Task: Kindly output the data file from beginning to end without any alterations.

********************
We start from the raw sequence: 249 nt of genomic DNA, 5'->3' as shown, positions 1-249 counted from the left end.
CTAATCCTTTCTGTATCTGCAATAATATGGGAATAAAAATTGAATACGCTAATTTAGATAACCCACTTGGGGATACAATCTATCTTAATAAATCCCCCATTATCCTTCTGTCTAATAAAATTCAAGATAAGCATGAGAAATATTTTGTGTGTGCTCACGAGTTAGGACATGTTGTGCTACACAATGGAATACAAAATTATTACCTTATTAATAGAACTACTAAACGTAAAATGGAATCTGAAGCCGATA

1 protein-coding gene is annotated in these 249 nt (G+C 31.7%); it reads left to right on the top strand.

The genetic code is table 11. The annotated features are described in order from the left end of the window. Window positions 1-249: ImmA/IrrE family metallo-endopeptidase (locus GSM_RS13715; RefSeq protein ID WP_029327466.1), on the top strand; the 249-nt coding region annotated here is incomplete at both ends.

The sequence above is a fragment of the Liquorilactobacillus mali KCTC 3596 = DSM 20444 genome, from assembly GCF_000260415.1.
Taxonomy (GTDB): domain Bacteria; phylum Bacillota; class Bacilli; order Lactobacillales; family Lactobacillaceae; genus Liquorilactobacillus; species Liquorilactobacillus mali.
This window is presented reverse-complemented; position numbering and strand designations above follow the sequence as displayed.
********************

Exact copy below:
We start from the raw sequence: 249 nt of genomic DNA, 5'->3' as shown, positions 1-249 counted from the left end.
CTAATCCTTTCTGTATCTGCAATAATATGGGAATAAAAATTGAATACGCTAATTTAGATAACCCACTTGGGGATACAATCTATCTTAATAAATCCCCCATTATCCTTCTGTCTAATAAAATTCAAGATAAGCATGAGAAATATTTTGTGTGTGCTCACGAGTTAGGACATGTTGTGCTACACAATGGAATACAAAATTATTACCTTATTAATAGAACTACTAAACGTAAAATGGAATCTGAAGCCGATA

1 protein-coding gene is annotated in these 249 nt (G+C 31.7%); it reads left to right on the top strand.

The genetic code is table 11. The annotated features are described in order from the left end of the window. Window positions 1-249: ImmA/IrrE family metallo-endopeptidase (locus GSM_RS13715; RefSeq protein ID WP_029327466.1), on the top strand; the 249-nt coding region annotated here is incomplete at both ends.

The sequence above is a fragment of the Liquorilactobacillus mali KCTC 3596 = DSM 20444 genome, from assembly GCF_000260415.1.
Taxonomy (GTDB): domain Bacteria; phylum Bacillota; class Bacilli; order Lactobacillales; family Lactobacillaceae; genus Liquorilactobacillus; species Liquorilactobacillus mali.
This window is presented reverse-complemented; position numbering and strand designations above follow the sequence as displayed.